The LEMASA statement goes on to say that Yosepha Alomang, a tribal elder who is the named plaintiff in a separate lawsuit filed against Freeport in Louisiana state court, tried to retrieve the documents from the military, but military officers refused to release them. Now, Regan says, those same documents have surfaced in New Orleans and have been entered into evidence by Freeport in the Beanal lawsuit. "Freeport's lawyers filed them in federal court," said Regan. "I'm interested to hear how Freeport explains their possession of stolen property."

Since the documents were confiscated, Beanal has been threatened with arrest, and Indonesian military officials have tried to link him with the most recent kidnapping in the region, which occurred a few weeks ago near Timika. Indonesian authorities have also told Beanal that he may not leave the Timika area without permission from the military police.

Abigail Abrash, of the Robert F. Kennedy Memorial Center for Human Rights, said the Indonesians are using the kidnapping as an excuse to harass Beanal. "There is no credible link between him and this kidnapping," said Abrash. "Our view is that the government and military are using this as a way to intimidate him. If you challenge the company and the government, then this is what you are up against. That's standard practice throughout Indonesia."

While Beanal cannot leave Timika, his lawyer cannot get into Timika. Regan said he flew into Jakarta on September 9, and then flew on to Jayapura, the provincial capital of Irian Jaya. There, he attempted to get an entry visa from local officials who told him he could get a permit from officials in Timika. Upon arrival in Timika, however, Regan said he was pointed out to local officials by Andreas Anggiabak, a former member of the Amungme leadership council who now heads the Amungme Foundation, a group set up by Freeport. Military officials then "told me I couldn't get an entry visa there and had to get it in Jayapura," says Regan.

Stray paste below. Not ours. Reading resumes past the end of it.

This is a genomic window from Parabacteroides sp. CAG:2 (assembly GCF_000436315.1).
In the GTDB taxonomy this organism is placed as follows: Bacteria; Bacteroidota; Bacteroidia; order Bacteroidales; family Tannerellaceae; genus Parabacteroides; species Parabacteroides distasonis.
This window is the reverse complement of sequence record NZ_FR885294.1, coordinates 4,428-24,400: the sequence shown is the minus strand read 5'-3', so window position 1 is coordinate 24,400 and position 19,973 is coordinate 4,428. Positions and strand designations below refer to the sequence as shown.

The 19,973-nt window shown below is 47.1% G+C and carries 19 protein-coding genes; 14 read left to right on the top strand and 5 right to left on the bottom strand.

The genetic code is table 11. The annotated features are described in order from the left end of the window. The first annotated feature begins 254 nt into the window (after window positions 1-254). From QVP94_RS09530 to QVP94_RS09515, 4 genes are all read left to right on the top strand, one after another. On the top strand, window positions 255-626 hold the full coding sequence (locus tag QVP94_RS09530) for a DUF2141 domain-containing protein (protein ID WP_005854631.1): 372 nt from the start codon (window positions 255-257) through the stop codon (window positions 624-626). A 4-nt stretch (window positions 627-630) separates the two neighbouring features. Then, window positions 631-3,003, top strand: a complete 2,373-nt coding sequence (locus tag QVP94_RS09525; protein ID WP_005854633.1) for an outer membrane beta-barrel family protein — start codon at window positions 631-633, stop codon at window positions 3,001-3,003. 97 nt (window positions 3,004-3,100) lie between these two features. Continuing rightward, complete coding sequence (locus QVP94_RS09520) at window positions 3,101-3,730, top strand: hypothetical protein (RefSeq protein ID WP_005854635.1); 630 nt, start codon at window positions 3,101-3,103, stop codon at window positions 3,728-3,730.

"I was immediately escorted to a hotel, where I was kept under surveillance until I was put on an airplane back to Jayapura," said Regan. In Jayapura, he said, officials said that "Timika was closed and that I would have to go back to Jakarta to get a pass," and he was again kept under surveillance until he flew back to Jakarta. In Jakarta, after meeting with Abdul Hakim Nusantara, a prominent human rights attorney in Indonesia who is working with Regan on the Beanal case, Regan claims he was again taken into custody by Indonesian authorities and asked again about his reasons for being in Indonesia.

After the questioning, Regan decided to head back to the U.S. But he said he plans to return to the region soon.

Meanwhile, Regan said, Freeport has asked the court in New Orleans to have Beanal's case dismissed and returned to Indonesian courts for adjudication. "What are they afraid of in an American court?" asks Regan.

Neither of Freeport's spokesmen, Bill Collier nor Garland Robinette, returned phone calls from the Chronicle.


As a final note, an article published in the Sydney-based The Australian newspaper on September 20, says that Freeport has found huge additional ore bodies near their vast Grasberg mine. While the paper did not assign values to the find, it said the ore deposits could contain an additional 250 million tons of ore. The Grasberg mine contains some $60 billion worth of gold, copper and silver and is the world's largest known gold deposit. The new find likely means that Freeport and their London-based partner, RTZ, will increase extraction rates at the mine, which currently dumps more than 120,000 tons of untreated mine tailings into the local river system.